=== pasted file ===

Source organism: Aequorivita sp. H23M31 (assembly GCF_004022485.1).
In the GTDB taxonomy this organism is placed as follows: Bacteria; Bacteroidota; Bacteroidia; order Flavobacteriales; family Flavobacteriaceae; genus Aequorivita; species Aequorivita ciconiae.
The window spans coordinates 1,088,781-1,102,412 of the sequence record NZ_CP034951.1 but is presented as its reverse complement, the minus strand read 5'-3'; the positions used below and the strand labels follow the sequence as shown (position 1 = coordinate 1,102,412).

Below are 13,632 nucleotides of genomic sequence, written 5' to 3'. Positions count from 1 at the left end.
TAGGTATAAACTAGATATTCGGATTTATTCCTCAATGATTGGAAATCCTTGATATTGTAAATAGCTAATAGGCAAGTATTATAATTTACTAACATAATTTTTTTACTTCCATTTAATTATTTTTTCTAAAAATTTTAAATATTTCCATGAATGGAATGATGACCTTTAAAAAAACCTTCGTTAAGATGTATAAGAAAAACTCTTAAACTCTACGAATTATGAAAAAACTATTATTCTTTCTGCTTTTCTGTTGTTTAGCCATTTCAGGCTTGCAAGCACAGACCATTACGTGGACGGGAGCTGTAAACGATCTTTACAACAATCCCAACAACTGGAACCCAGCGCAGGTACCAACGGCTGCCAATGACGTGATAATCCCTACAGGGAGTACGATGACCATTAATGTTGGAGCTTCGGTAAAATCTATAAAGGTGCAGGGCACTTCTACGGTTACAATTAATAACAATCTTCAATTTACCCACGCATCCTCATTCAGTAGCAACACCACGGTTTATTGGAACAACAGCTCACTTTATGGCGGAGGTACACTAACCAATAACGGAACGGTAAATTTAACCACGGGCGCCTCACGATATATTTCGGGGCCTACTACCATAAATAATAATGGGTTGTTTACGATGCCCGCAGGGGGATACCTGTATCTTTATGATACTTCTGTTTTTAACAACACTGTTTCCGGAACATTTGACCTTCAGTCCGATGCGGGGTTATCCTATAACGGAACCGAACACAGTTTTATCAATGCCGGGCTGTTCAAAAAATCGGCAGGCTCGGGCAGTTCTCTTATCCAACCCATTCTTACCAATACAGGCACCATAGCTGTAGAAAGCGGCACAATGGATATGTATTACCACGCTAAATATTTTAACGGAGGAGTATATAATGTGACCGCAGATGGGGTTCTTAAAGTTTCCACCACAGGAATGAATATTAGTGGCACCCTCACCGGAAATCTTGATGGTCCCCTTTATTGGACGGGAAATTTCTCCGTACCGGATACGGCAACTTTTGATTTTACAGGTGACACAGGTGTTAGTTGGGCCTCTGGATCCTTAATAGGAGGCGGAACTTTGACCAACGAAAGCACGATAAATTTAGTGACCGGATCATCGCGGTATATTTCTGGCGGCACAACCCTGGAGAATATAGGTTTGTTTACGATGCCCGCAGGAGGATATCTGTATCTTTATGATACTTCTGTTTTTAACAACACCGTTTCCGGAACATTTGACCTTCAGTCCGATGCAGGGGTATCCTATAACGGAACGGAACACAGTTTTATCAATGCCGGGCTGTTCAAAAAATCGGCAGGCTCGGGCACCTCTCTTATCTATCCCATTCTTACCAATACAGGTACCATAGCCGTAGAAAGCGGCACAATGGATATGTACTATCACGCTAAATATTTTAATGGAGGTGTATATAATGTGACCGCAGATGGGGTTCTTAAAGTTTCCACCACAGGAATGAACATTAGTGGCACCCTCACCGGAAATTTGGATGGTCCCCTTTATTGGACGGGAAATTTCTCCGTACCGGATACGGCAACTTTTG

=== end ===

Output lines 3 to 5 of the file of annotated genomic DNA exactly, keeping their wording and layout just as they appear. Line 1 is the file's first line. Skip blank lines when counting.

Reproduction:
The window spans coordinates 1,088,781-1,102,412 of the sequence record NZ_CP034951.1 but is presented as its reverse complement, the minus strand read 5'-3'; the positions used below and the strand labels follow the sequence as shown (position 1 = coordinate 1,102,412).

Below are 13,632 nucleotides of genomic sequence, written 5' to 3'. Positions count from 1 at the left end.
TAGGTATAAACTAGATATTCGGATTTATTCCTCAATGATTGGAAATCCTTGATATTGTAAATAGCTAATAGGCAAGTATTATAATTTACTAACATAATTTTTTTACTTCCATTTAATTATTTTTTCTAAAAATTTTAAATATTTCCATGAATGGAATGATGACCTTTAAAAAAACCTTCGTTAAGATGTATAAGAAAAACTCTTAAACTCTACGAATTATGAAAAAACTATTATTCTTTCTGCTTTTCTGTTGTTTAGCCATTTCAGGCTTGCAAGCACAGACCATTACGTGGACGGGAGCTGTAAACGATCTTTACAACAATCCCAACAACTGGAACCCAGCGCAGGTACCAACGGCTGCCAATGACGTGATAATCCCTACAGGGAGTACGATGACCATTAATGTTGGAGCTTCGGTAAAATCTATAAAGGTGCAGGGCACTTCTACGGTTACAATTAATAACAATCTTCAATTTACCCACGCATCCTCATTCAGTAGCAACACCACGGTTTATTGGAACAACAGCTCACTTTATGGCGGAGGTACACTAACCAATAACGGAACGGTAAATTTAACCACGGGCGCCTCACGATATATTTCGGGGCCTACTACCATAAATAATAATGGGTTGTTTACGATGCCCGCAGGGGGATACCTGTATCTTTATGATACTTCTGTTTTTAACAACACTGTTTCCGGAACATTTGACCTTCAGTCCGATGCGGGGTTATCCTATAACGGAACCGAACACAGTTTTATCAATGCCGGGCTGTTCAAAAAATCGGCAGGCTCGGGCAGTTCTCTTATCCAACCCATTCTTACCAATACAGGCACCATAGCTGTAGAAAGCGGCACAATGGATATGTATTACCACGCTAAATATTTTAACGGAGGAGTATATAATGTGACCGCAGATGGGGTTCTTAAAGTTTCCACCACAGGAATGAATATTAGTGGCACCCTCACCGGAAATCTTGATGGTCCCCTTTATTGGACGGGAAATTTCTCCGTACCGGATACGGCAACTTTTGATTTTACAGGTGACACAGGTGTTAGTTGGGCCTCTGGATCCTTAATAGGAGGCGGAACTTTGACCAACGAAAGCACGATAAATTTAGTGACCGGATCATCGCGGTATATTTCTGGCGGCACAACCCTGGAGAATATAGGTTTGTTTACGATGCCCGCAGGAGGATATCTGTATCTTTATGATACTTCTGTTTTTAACAACACCGTTTCCGGAACATTTGACCTTCAGTCCGATGCAGGGGTATCCTATAACGGAACGGAACACAGTTTTATCAATGCCGGGCTGTTCAAAAAATCGGCAGGCTCGGGCACCTCTCTTATCTATCCCATTCTTACCAATACAGGTACCATAGCCGTAGAAAGCGGCACAATGGATATGTACTATCACGCTAAATATTTTAATGGAGGTGTATATAATGTGACCGCAGATGGGGTTCTTAAAGTTTCCACCACAGGAATGAACATTAGTGGCACCCTCACCGGAAATTTGGATGGTCCCCTTTATTGGACGGGAAATTTCTCCGTACCGGATACGGCAACTTTTG